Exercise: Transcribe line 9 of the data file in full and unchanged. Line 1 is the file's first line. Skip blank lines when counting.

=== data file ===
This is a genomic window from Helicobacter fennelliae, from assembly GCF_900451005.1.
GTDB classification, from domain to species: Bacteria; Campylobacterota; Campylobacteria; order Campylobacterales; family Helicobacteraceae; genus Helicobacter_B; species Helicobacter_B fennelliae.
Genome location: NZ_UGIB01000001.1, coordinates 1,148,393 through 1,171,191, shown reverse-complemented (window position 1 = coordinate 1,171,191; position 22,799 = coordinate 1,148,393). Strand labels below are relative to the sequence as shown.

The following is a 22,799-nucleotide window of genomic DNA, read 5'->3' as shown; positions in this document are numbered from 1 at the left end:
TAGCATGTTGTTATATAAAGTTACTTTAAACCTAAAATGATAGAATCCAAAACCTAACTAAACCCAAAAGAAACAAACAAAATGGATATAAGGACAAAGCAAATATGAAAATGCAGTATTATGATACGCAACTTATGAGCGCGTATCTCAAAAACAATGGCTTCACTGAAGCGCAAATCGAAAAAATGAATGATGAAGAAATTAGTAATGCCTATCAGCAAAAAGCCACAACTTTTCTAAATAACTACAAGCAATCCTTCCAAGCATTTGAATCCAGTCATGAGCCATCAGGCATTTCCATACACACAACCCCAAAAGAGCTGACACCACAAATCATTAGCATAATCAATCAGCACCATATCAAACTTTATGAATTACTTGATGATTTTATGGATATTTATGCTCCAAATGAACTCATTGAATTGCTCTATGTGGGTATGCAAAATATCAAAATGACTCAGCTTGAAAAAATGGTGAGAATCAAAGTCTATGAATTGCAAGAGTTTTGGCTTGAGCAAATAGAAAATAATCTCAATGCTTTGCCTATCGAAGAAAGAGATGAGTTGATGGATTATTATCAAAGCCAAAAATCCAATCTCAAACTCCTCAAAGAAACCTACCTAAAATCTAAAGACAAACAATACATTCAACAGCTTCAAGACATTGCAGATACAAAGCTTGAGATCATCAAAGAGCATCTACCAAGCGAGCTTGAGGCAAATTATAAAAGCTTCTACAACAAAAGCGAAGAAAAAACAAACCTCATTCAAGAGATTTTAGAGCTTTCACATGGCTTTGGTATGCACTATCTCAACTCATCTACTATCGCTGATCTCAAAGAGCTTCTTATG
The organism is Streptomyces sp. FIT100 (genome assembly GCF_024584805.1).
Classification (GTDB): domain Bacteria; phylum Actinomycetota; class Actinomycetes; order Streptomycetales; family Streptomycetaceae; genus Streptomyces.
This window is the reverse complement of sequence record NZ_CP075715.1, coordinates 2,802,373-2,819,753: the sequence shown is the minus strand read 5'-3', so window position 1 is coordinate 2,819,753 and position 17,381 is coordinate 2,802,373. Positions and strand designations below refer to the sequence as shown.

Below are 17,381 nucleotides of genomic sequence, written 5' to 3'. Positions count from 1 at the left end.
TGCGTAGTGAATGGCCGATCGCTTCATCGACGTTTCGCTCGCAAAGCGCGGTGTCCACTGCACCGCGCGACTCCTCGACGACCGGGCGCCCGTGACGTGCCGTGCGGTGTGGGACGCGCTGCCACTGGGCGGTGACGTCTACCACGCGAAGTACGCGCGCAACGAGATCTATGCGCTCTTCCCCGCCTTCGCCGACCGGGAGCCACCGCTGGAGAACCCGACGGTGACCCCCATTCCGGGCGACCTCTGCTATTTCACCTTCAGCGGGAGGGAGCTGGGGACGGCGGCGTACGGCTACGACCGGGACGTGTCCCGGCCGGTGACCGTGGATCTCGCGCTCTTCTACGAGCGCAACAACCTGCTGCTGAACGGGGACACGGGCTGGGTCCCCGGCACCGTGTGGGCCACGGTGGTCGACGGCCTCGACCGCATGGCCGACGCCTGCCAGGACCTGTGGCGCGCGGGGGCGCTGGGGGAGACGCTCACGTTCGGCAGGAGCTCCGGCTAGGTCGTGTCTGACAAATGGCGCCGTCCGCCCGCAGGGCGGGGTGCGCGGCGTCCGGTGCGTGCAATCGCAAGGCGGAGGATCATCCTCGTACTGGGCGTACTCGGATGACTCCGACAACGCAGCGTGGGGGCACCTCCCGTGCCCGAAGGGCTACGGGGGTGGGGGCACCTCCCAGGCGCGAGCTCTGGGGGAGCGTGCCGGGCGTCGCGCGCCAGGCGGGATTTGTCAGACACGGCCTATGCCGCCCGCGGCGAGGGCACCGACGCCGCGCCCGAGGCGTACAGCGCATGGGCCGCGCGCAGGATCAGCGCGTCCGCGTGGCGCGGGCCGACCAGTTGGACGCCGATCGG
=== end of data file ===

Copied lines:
Below are 17,381 nucleotides of genomic sequence, written 5' to 3'. Positions count from 1 at the left end.